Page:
The Hoy Family

All humans have 23 sets of 2 chromosomes, one each of which is inherited from one parent. One pair determines the sex of the person. One of the pair is called the X and the other the Y chromosome. Two X chromosomes will produce a female and one X and one Y will produce a male. It is the Y chromosome which is the most useful in tracing ancestry.

All chromosome are made up of long double strings of DNA. The strings themselves are not interesting (the blue ribbons in the left picture below), it is the connections between the strings which we look at. Only 4 chemicals make up these bonds and they always occur in pairs. It is the pattern of these pairs and how they change through time which tells us the story of our descent.

Double helix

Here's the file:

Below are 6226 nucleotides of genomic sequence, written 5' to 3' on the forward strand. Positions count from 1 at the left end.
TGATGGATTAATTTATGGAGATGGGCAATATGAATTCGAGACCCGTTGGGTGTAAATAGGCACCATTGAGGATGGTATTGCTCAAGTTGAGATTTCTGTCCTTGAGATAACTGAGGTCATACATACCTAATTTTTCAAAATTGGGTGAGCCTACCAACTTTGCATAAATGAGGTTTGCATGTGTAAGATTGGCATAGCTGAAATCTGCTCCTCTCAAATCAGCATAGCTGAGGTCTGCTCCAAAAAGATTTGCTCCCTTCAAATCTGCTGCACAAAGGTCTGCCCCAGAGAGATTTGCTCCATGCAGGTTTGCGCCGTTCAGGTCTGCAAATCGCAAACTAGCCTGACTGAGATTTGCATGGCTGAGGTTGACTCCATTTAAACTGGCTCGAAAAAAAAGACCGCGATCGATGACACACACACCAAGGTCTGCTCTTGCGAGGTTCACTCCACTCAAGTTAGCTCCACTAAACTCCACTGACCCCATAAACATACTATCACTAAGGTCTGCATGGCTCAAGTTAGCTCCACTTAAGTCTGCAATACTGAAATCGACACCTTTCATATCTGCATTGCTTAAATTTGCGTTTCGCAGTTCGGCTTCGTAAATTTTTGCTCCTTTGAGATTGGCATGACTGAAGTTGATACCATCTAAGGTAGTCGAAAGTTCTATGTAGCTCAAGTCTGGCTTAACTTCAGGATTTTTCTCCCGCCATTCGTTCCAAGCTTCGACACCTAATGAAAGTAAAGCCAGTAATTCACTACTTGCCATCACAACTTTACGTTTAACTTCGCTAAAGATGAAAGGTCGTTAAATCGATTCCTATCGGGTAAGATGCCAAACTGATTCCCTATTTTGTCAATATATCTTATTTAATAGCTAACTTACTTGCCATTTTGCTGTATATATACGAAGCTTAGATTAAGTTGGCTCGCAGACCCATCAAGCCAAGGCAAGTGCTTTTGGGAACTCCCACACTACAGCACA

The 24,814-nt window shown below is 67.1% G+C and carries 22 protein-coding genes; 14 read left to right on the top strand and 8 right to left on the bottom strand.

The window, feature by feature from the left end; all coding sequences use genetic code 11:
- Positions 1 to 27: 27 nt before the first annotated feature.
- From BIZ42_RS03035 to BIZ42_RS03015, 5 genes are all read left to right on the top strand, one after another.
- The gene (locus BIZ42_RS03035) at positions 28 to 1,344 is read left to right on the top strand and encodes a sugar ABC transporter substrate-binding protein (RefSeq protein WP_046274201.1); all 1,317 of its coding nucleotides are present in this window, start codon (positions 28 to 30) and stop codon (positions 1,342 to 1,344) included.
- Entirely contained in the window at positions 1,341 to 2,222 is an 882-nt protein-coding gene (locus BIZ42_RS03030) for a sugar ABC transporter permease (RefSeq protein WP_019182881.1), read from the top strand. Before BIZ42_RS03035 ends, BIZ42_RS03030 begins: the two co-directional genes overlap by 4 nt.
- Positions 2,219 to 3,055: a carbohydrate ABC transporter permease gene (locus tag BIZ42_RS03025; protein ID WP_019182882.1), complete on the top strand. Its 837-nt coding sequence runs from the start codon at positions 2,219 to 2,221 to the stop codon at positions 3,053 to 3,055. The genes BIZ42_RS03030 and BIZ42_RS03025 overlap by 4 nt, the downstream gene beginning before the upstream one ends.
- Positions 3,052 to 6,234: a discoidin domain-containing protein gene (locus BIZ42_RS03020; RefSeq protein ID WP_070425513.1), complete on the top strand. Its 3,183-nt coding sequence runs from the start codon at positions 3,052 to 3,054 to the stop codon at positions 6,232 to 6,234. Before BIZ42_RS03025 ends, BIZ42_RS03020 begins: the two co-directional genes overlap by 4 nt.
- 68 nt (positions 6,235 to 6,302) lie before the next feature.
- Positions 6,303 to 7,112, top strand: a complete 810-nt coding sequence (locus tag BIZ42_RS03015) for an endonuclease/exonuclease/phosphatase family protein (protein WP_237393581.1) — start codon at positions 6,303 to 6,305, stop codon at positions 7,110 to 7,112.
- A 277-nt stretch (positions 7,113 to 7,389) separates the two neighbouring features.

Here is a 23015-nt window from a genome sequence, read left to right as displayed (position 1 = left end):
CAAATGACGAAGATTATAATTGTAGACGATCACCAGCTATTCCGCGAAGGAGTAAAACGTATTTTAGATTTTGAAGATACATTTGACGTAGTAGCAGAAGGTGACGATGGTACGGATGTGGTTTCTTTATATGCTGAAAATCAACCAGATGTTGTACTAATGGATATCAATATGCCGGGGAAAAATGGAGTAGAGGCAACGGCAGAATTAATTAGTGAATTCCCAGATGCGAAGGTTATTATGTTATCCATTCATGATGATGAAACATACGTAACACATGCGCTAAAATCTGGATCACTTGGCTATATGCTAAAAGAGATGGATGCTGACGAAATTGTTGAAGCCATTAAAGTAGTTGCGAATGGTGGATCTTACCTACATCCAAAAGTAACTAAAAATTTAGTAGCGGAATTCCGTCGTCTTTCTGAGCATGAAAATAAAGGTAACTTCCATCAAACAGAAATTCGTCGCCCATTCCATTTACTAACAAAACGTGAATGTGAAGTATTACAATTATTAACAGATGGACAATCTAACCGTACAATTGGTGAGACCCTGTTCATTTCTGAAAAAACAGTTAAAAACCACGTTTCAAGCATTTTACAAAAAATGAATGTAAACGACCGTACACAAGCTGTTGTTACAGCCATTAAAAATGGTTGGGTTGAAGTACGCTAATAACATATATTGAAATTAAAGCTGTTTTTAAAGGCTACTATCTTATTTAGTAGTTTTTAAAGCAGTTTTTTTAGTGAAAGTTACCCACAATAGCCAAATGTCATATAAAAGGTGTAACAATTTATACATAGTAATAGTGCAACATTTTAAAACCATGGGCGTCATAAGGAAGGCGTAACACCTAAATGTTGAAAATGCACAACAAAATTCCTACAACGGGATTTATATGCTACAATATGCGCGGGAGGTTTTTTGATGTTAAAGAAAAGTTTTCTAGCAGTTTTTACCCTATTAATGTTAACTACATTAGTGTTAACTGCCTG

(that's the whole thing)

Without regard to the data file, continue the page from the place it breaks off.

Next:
The pictures to the right and left are examples of sections DNA from the Y chromosome. We only use the first letter to indicate one of the 4 chemicals.

These pairs that make up the bonds of DNA are passed from parent to child through many generations without change, but very rarely, there will be a change in a single pair, as seen on the right.

This change is called an SNP and is very unlikely to occur again in any human except for the descendants of the man in which it originally occurred.

Tracing these SNPs lets us track our ancestors through thousands of years.

The SNP of the Hoy family is M222, but very recent work has refined that to new SNPs which are discussed on another page.

SNP

The 23 sets of human chromosomes. The rods are immensely long ribbons of DNA.
23 chromosomes

All of the photographs and information about the three generations of the Hoy family on these pages has been gathered by Bob Hoy of Arlington, VA. The information for the book "Story of the Hoy Family" was compiled by Bob Hoy and the artwork was done by Lou Smull. Bob is the son of Frank Hoy from the second generation born in this country and Lou is the grandson of Frank's brother Tom.